LONDON/PARIS (Reuters) - China has agreed to invest 6 billion pounds ($9 billion) in EDF’s (EDF.PA) Hinkley Point nuclear project, Britain’s first new nuclear plant in a generation, in return for help to bring its own nuclear technology to the West in a subsequent project.
Chinese nuclear company CGN will finance 33.5 percent of the 18 billion pound project, one of the world’s costliest nuclear power stations, which Britain said it needs to replace ageing reactors and polluting coal plants to ensure the lights stay on.
The deal, announced during Chinese President Xi Jinping’s state visit to Britain, is a boost for French nuclear plant operator EDF and reactor maker Areva AREVA.PA which are under pressure to prove their reactors can be built on time and on budget after other projects in Europe were billions of euros over budget and years behind schedule.
“This deal confirms the leadership of EDF and the way we are able to attract investors as demanding as the Chinese,” Vincent de Rivaz, head of EDF’s British unit EDF Energy told reporters.
The project at Hinkley Point will be the first new nuclear plant built in the European Union since 2011 when Japan’s Fukushima reactor meltdown sent shockwaves through the world.
As part of the agreement, EDF will help CGN gain a licence to build its own nuclear reactor, Hualong, in Britain, whose nuclear regulatory regime is seen as one of the most stringent in the world.
CGN has also agreed to take a 20 percent stake in EDF’s Sizewell nuclear project in eastern England. EDF said final sanctioning of this project was 3-4 years away.
For China, keen to establish itself as an exporter of nuclear expertise, successfully building a plant in Britain will open the door to other markets.
Regulatory changes following the Fukushima disaster and delays in inking Chinese investment have already pushed back Hinkley Point C’s start-up date to 2025, two years later than the date announced in 2013 when Chinese participation was first agreed in principle.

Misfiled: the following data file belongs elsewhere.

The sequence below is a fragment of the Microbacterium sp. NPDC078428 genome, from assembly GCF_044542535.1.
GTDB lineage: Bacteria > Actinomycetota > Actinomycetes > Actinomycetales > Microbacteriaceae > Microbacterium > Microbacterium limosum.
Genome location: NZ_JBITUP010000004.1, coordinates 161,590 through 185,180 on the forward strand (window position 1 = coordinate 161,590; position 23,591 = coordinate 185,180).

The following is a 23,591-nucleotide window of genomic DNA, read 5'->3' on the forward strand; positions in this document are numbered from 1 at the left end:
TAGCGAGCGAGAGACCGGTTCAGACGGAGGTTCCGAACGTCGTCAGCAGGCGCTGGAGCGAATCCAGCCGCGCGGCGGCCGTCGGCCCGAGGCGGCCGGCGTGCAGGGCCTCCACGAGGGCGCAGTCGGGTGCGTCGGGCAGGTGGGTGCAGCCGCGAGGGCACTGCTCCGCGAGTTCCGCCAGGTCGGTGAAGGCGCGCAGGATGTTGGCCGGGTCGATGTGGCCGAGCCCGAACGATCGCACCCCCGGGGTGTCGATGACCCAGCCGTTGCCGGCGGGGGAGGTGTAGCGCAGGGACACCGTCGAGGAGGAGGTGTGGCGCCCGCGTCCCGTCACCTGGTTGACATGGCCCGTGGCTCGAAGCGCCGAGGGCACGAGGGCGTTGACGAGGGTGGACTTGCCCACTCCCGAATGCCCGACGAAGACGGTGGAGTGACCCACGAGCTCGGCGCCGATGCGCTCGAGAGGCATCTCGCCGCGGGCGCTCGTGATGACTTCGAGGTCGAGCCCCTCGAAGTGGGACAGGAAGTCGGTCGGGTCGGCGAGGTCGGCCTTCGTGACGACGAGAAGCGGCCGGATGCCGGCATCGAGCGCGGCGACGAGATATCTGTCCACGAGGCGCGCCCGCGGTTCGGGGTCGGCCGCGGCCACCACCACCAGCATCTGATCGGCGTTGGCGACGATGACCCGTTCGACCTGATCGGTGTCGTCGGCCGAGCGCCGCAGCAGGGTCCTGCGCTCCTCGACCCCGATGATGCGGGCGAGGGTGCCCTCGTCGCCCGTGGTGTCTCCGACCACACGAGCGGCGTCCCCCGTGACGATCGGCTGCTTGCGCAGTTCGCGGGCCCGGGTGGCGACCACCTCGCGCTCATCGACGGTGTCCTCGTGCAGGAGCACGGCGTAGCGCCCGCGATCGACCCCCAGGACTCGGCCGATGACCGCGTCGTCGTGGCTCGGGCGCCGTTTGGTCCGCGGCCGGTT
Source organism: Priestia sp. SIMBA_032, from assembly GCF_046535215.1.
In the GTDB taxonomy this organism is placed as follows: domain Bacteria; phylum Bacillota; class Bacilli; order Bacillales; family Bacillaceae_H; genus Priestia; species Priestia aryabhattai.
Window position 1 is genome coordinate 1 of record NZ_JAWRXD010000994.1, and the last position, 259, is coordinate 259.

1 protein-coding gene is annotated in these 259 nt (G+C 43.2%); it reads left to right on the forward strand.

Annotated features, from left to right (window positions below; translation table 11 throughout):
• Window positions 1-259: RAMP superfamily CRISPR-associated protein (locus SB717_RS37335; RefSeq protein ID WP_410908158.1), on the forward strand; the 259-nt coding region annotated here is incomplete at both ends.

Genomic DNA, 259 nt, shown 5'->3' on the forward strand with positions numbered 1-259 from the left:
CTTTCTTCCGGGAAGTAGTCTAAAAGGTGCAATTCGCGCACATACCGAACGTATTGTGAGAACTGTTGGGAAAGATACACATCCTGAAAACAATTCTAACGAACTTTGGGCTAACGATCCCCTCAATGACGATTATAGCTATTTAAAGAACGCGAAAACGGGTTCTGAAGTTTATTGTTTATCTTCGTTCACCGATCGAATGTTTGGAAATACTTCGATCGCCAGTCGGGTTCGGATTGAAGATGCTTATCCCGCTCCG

EDF said it would make its final investment decision on Hinkley Point in coming weeks. EDF and CGN will now draw up some 70 separate contracts containing about 5,000 pages.
At 9 billion pounds apiece, or 12.25 billion euros, the Hinkley Point EPR reactors will cost nearly two billion euros more than the long-delayed reactor EDF is building in Flamanville, France, whose cost was revised to 10.5 billion euros last month, from an initial 3 billion.
“The electricity coming out of Hinkley is going to be pretty expensive under any future scenarios you can think of,” said Peter Atherton, utilities equity analyst at Jefferies.
Others are concerned about Chinese access to critical UK infrastructure. “We don’t want a foreign power being able to quite literally turn off the lights from some remote location,” said Alan Woodward, Visiting Professor of Computing at the University of Surrey.
EDF Chief Executive Jean-Bernard Levy said EDF will keep majority control of the Hinkley Point project, but would look for another investor to take a stake of up to 15 percent.
For Britain, progress on Hinkley Point means its nuclear new build programme is taking shape.
“The Government will support new nuclear power stations. Hinkley Point C will kick start this and is expected to be followed by more nuclear power stations,” said Britain’s Energy Minister, Amber Rudd, in a statement.
The government has put a price support mechanism in place through which nuclear, and other forms of power production, are guaranteed a minimum electricity sale price, also known as a contract for difference (CfD).
The European Commission’s approval of Hinkley Point’s minimum price of 92.5 pounds per megawatt-hour, more than twice the current market price, has been challenged by Austria at the European Court of Justice.
($1 = 0.6475 pounds)
Additional reporting by Susanna Twidale; Editing by Greg Mahlich and David Evans